# Carging system

Is it possible to charge a 72v system with a 36v charger.

I know we could unhook the battery series in the middle, and wire them in parallel to charge it that way. However that thats allot to do every night.

I was thinking that I could leave the batteries in series, but wire the 36v charger so that it will be parallel to two 36v battery packs.

Good question…

So if you hook 6 - 12v batteries together in series, you make 72v right?

Can you hook 6 - 12v battery chargers in series to create a 72v Charger?

Something tells me no.

Is it possible to charge a 72v system with a 36v charger.

I know we could unhook the battery series in the middle, and wire them in parallel to charge it that way. However that thats allot to do every night.

I was thinking that I could leave the batteries in series, but wire the 36v charger so that it will be parallel to two 36v battery packs.

no, it’l short out, you’d have to have a disconnect in the middle of the pack.

you could make a relay charger, have it switch once every 30 min, so that it’l charge the first half, then switch and connect the second half, and keep switching until its done.

Its actually kinda how we charge our Myers NMG. we have one 12V charger, and have each of the 13 batteries broken out to a plug. There are 13 relays, and it cycles through each battery.

It is possible to charge the batteries while they are still hooked up but you would have to charge them as two packs of 36 volts. One pack at a time. I have a 144 volt system and I had to charge each battery individually with a regular charger at first. as long as you only charge three batteries at once this would be ok. But you would have to manually change the hookup when the three batteries are charged to the three that need charging. I suggest you get a charger that charges them all together as imbalances can occur.

Another option is the use of a boost transformer, I use one to boost the signal 40 volts. It cost me about 100 dollars and is about twenty lbs.
http://www.signaltransformer.com/
Here is a link to thier site there is a phone number there also. They were very helpful and courteous.

[QUOTE=new dawn;4360]Another option is the use of a boost transformer, I use one to boost the signal 20 volts. It cost me about 100 dollars and is about twenty lbs.
http://www.signaltransformer.com/
Here is a link to thier site there is a phone number there also. They were very helpful and courteous.[/QUOTE]

Please point me to the product you used…I have a hard time believing you used one because Transformers don’t work with DC…

so… how did you get yours to work?

Build yourself two wiring harnesses. One that connects the batteries in series for running and one that charges them in parallel. You’ll need a 4 wire female connector and two male connectors. One male will have a jumper to connect the batteries in series for running, remove this connector when charging and replace it with one that is connected to your 36v charger with one wire from the positive charge pole to each positive load terminal and one for each negative. Piece of piss.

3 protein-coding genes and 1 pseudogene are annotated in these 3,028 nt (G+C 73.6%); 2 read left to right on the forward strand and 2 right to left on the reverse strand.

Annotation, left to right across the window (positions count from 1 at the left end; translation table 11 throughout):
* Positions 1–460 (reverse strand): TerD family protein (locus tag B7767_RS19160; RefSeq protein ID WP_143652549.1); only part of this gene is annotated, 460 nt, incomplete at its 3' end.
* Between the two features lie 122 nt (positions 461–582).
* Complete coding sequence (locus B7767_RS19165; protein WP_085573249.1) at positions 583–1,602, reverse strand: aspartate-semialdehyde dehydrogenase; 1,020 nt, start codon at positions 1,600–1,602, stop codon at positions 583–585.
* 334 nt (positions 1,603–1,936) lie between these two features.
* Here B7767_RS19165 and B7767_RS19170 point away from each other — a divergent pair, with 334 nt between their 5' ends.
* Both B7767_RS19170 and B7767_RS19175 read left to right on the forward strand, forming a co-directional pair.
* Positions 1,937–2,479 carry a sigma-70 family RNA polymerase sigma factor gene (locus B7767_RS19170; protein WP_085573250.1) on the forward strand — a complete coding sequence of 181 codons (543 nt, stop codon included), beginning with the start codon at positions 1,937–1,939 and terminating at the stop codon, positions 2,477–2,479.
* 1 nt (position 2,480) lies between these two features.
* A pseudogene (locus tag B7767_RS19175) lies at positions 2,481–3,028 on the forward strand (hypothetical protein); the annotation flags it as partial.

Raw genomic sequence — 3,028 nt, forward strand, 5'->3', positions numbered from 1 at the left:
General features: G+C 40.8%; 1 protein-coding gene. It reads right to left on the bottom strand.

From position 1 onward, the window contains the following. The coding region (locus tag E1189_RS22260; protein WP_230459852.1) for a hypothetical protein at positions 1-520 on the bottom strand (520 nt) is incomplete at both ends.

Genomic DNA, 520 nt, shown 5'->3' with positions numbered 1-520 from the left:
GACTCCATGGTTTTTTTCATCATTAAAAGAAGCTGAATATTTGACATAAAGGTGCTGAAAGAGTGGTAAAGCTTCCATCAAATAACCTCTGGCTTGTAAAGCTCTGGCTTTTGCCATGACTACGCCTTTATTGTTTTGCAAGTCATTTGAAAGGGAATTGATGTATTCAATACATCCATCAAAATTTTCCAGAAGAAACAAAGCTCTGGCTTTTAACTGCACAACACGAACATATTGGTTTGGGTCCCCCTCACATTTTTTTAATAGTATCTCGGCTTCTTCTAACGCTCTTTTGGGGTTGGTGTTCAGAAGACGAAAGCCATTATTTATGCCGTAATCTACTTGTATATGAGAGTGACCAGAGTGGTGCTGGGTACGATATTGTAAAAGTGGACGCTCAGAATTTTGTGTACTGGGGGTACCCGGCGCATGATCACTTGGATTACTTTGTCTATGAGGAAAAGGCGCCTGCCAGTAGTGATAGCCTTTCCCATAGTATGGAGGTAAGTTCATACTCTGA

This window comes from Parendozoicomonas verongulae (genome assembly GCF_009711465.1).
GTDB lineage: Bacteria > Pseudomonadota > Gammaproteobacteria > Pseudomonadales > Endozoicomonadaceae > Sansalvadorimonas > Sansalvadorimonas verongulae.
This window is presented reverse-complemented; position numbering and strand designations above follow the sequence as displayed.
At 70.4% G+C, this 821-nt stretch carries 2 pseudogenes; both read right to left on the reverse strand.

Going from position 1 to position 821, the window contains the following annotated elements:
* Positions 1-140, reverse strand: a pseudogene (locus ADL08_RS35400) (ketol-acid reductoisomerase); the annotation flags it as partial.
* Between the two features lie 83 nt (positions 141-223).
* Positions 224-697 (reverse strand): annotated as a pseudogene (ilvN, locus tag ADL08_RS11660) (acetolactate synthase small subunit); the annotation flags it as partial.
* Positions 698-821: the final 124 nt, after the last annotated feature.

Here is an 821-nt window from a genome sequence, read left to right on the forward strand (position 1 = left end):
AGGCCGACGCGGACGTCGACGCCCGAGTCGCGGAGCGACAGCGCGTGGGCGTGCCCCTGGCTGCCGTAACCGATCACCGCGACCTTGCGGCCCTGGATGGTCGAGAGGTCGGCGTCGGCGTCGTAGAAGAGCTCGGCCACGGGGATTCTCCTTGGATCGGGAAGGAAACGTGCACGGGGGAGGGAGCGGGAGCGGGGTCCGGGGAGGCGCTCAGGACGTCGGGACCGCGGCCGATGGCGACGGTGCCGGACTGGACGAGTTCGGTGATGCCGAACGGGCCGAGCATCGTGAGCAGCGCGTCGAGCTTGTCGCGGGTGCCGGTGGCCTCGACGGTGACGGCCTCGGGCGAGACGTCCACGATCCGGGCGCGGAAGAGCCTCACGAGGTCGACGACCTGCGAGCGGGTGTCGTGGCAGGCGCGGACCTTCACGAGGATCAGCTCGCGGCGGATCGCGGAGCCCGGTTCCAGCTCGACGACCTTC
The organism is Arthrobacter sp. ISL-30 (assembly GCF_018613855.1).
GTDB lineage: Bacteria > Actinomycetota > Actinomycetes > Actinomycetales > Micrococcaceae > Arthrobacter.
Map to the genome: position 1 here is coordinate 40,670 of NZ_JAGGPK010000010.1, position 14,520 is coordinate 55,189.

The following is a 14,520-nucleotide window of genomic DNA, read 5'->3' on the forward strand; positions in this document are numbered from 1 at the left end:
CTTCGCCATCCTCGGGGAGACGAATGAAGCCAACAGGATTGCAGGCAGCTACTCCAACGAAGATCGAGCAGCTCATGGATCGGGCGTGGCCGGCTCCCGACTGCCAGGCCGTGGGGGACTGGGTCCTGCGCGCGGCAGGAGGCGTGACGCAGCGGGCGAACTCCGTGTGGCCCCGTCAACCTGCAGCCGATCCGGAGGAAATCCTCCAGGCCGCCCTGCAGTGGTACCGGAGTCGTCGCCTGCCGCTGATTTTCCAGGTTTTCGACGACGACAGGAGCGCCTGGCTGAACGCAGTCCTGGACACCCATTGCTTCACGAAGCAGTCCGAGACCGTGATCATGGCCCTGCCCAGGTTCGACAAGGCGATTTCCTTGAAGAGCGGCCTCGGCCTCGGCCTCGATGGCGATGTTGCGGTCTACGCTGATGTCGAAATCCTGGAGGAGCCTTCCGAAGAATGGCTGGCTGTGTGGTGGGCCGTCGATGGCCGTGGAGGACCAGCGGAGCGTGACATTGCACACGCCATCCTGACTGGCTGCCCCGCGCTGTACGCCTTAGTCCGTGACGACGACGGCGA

Frodus is right. I just called Signal Transformer and they said I have the Model # MPI-900-40 The input is 115 volts or 230 volts AC depending on the configuratation. Output is 40 volts wired in series AC. in order to make this into DC current you need to use a Unfiltered Full Wave Bridge it will produce roughly 36 volts DC. I used a onboard charger the BC-20 and KTA’s Ken was very helpful in telling me which transformer I needed to boost the voltage up and sending a wiring diagram on how to wire it and the needed programable resistor for that voltage which is around 180 volts at peak.D

Hay thanks for all of your responses. I thought that i saw going to have to disconnect them. So I need to disconnected the series in the middle, and set the charger in parallel with two 36v battery packs.

Hay thanks for all of your responses. I thought that i saw going to have to disconnect them. So I need to disconnected the series in the middle, and set the charger in parallel with two 36v battery packs.

[QUOTE=new dawn;4367]Frodus is right. I just called Signal Transformer and they said I have the Model # MPI-900-40 The input is 115 volts or 230 volts AC depending on the configuratation. Output is 40 volts wired in series AC. in order to make this into DC current you need to use a Unfiltered Full Wave Bridge it will produce roughly 36 volts DC. I used a onboard charger the BC-20 and KTA’s Ken was very helpful in telling me which transformer I needed to boost the voltage up and sending a wiring diagram on how to wire it and the needed programable resistor for that voltage which is around 180 volts at peak.D[/QUOTE]

just didn’t wanna confuse him…

Lots of people use a boost transformer to boost the BC series chargers.

How’s it workin for you?

This is kinda what Frodus is talking about I think. A system like this would work pretty easy. the DPDT relay could be hooked to a timer that switches between the two thus charging the entire pack

my thoughts exactly.